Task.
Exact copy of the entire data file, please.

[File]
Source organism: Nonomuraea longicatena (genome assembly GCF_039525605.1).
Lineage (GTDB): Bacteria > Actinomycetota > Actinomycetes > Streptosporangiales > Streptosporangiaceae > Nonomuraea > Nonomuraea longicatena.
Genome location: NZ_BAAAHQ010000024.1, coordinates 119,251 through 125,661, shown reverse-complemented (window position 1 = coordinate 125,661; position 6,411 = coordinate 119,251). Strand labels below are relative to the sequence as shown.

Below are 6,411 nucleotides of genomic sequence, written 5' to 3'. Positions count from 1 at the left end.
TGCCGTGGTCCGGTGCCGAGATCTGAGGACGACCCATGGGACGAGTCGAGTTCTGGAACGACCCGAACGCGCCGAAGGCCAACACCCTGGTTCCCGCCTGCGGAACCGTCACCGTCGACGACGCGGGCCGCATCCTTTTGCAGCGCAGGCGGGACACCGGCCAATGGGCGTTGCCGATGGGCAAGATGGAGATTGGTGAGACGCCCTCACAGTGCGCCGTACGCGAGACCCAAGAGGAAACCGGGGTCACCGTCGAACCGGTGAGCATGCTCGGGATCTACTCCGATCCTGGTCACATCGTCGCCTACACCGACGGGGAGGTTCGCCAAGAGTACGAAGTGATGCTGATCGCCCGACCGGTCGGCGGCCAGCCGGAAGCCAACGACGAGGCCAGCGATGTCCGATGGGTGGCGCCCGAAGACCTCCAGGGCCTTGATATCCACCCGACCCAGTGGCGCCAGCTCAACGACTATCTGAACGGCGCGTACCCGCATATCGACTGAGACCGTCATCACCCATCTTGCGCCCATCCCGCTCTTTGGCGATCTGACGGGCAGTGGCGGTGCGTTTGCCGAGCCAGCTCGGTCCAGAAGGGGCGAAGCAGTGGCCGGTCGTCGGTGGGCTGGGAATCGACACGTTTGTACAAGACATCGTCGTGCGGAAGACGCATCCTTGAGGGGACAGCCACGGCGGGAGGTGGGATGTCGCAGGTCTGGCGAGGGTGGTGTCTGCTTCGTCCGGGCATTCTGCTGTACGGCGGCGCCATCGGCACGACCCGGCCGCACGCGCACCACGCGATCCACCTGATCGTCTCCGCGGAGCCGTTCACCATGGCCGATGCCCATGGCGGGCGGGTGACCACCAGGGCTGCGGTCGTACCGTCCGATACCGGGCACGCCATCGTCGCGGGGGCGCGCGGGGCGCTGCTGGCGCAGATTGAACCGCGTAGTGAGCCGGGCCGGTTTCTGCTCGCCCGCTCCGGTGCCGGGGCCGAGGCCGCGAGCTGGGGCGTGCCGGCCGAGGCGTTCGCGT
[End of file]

Source organism: Nonomuraea longicatena (genome assembly GCF_039525605.1).
Lineage (GTDB): Bacteria > Actinomycetota > Actinomycetes > Streptosporangiales > Streptosporangiaceae > Nonomuraea > Nonomuraea longicatena.
Genome location: NZ_BAAAHQ010000024.1, coordinates 119,251 through 125,661, shown reverse-complemented (window position 1 = coordinate 125,661; position 6,411 = coordinate 119,251). Strand labels below are relative to the sequence as shown.

Below are 6,411 nucleotides of genomic sequence, written 5' to 3'. Positions count from 1 at the left end.
TGCCGTGGTCCGGTGCCGAGATCTGAGGACGACCCATGGGACGAGTCGAGTTCTGGAACGACCCGAACGCGCCGAAGGCCAACACCCTGGTTCCCGCCTGCGGAACCGTCACCGTCGACGACGCGGGCCGCATCCTTTTGCAGCGCAGGCGGGACACCGGCCAATGGGCGTTGCCGATGGGCAAGATGGAGATTGGTGAGACGCCCTCACAGTGCGCCGTACGCGAGACCCAAGAGGAAACCGGGGTCACCGTCGAACCGGTGAGCATGCTCGGGATCTACTCCGATCCTGGTCACATCGTCGCCTACACCGACGGGGAGGTTCGCCAAGAGTACGAAGTGATGCTGATCGCCCGACCGGTCGGCGGCCAGCCGGAAGCCAACGACGAGGCCAGCGATGTCCGATGGGTGGCGCCCGAAGACCTCCAGGGCCTTGATATCCACCCGACCCAGTGGCGCCAGCTCAACGACTATCTGAACGGCGCGTACCCGCATATCGACTGAGACCGTCATCACCCATCTTGCGCCCATCCCGCTCTTTGGCGATCTGACGGGCAGTGGCGGTGCGTTTGCCGAGCCAGCTCGGTCCAGAAGGGGCGAAGCAGTGGCCGGTCGTCGGTGGGCTGGGAATCGACACGTTTGTACAAGACATCGTCGTGCGGAAGACGCATCCTTGAGGGGACAGCCACGGCGGGAGGTGGGATGTCGCAGGTCTGGCGAGGGTGGTGTCTGCTTCGTCCGGGCATTCTGCTGTACGGCGGCGCCATCGGCACGACCCGGCCGCACGCGCACCACGCGATCCACCTGATCGTCTCCGCGGAGCCGTTCACCATGGCCGATGCCCATGGCGGGCGGGTGACCACCAGGGCTGCGGTCGTACCGTCCGATACCGGGCACGCCATCGTCGCGGGGGCGCGCGGGGCGCTGCTGGCGCAGATTGAACCGCGTAGTGAGCCGGGCCGGTTTCTGCTCGCCCGCTCCGGTGCCGGGGCCGAGGCCGCGAGCTGGGGCGTGCCGGCCGAGGCGTTCGCGT